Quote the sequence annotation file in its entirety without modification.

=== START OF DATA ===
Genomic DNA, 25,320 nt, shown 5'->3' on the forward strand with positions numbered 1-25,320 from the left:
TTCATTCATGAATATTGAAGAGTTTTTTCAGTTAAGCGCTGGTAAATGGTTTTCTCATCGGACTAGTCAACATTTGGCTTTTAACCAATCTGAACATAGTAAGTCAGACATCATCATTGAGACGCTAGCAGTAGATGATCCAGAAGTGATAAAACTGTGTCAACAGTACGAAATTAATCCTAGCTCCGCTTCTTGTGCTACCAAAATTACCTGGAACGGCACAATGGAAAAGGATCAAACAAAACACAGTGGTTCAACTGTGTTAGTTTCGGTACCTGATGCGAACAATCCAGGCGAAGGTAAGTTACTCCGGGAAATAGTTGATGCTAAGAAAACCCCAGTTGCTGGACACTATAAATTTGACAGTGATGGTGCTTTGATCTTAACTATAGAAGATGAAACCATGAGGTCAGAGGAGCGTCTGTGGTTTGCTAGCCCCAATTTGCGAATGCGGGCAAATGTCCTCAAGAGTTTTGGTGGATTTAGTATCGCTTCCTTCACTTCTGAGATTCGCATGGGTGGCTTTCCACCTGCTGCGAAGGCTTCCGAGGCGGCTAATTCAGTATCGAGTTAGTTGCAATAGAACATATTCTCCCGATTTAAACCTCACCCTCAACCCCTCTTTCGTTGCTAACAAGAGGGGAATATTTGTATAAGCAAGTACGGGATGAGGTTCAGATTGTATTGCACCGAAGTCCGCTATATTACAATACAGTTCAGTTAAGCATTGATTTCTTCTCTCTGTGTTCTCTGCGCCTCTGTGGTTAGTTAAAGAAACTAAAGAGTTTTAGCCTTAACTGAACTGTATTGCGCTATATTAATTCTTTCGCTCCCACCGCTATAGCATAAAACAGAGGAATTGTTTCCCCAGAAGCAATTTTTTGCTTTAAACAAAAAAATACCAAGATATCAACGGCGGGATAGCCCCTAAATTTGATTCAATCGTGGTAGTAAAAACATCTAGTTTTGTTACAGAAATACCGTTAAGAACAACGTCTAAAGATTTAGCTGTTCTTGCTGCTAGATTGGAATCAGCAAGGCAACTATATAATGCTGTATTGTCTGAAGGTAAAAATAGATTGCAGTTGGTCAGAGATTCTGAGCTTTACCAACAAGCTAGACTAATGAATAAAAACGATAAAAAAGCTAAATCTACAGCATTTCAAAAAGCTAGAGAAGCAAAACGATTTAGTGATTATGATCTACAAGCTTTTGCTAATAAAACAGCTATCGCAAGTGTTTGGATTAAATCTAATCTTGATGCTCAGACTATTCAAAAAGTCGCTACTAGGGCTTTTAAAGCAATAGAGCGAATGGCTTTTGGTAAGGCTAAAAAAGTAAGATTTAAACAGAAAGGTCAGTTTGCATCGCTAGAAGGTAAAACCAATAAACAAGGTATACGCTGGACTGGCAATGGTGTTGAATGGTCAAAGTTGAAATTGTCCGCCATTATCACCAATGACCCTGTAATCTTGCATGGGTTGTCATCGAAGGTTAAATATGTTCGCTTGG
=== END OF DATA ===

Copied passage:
Genomic DNA, 25,320 nt, shown 5'->3' on the forward strand with positions numbered 1-25,320 from the left:
TTCATTCATGAATATTGAAGAGTTTTTTCAGTTAAGCGCTGGTAAATGGTTTTCTCATCGGACTAGTCAACATTTGGCTTTTAACCAATCTGAACATAGTAAGTCAGACATCATCATTGAGACGCTAGCAGTAGATGATCCAGAAGTGATAAAACTGTGTCAACAGTACGAAATTAATCCTAGCTCCGCTTCTTGTGCTACCAAAATTACCTGGAACGGCACAATGGAAAAGGATCAAACAAAACACAGTGGTTCAACTGTGTTAGTTTCGGTACCTGATGCGAACAATCCAGGCGAAGGTAAGTTACTCCGGGAAATAGTTGATGCTAAGAAAACCCCAGTTGCTGGACACTATAAATTTGACAGTGATGGTGCTTTGATCTTAACTATAGAAGATGAAACCATGAGGTCAGAGGAGCGTCTGTGGTTTGCTAGCCCCAATTTGCGAATGCGGGCAAATGTCCTCAAGAGTTTTGGTGGATTTAGTATCGCTTCCTTCACTTCTGAGATTCGCATGGGTGGCTTTCCACCTGCTGCGAAGGCTTCCGAGGCGGCTAATTCAGTATCGAGTTAGTTGCAATAGAACATATTCTCCCGATTTAAACCTCACCCTCAACCCCTCTTTCGTTGCTAACAAGAGGGGAATATTTGTATAAGCAAGTACGGGATGAGGTTCAGATTGTATTGCACCGAAGTCCGCTATATTACAATACAGTTCAGTTAAGCATTGATTTCTTCTCTCTGTGTTCTCTGCGCCTCTGTGGTTAGTTAAAGAAACTAAAGAGTTTTAGCCTTAACTGAACTGTATTGCGCTATATTAATTCTTTCGCTCCCACCGCTATAGCATAAAACAGAGGAATTGTTTCCCCAGAAGCAATTTTTTGCTTTAAACAAAAAAATACCAAGATATCAACGGCGGGATAGCCCCTAAATTTGATTCAATCGTGGTAGTAAAAACATCTAGTTTTGTTACAGAAATACCGTTAAGAACAACGTCTAAAGATTTAGCTGTTCTTGCTGCTAGATTGGAATCAGCAAGGCAACTATATAATGCTGTATTGTCTGAAGGTAAAAATAGATTGCAGTTGGTCAGAGATTCTGAGCTTTACCAACAAGCTAGACTAATGAATAAAAACGATAAAAAAGCTAAATCTACAGCATTTCAAAAAGCTAGAGAAGCAAAACGATTTAGTGATTATGATCTACAAGCTTTTGCTAATAAAACAGCTATCGCAAGTGTTTGGATTAAATCTAATCTTGATGCTCAGACTATTCAAAAAGTCGCTACTAGGGCTTTTAAAGCAATAGAGCGAATGGCTTTTGGTAAGGCTAAAAAAGTAAGATTTAAACAGAAAGGTCAGTTTGCATCGCTAGAAGGTAAAACCAATAAACAAGGTATACGCTGGACTGGCAATGGTGTTGAATGGTCAAAGTTGAAATTGTCCGCCATTATCACCAATGACCCTGTAATCTTGCATGGGTTGTCATCGAAGGTTAAATATGTTCGCTTGG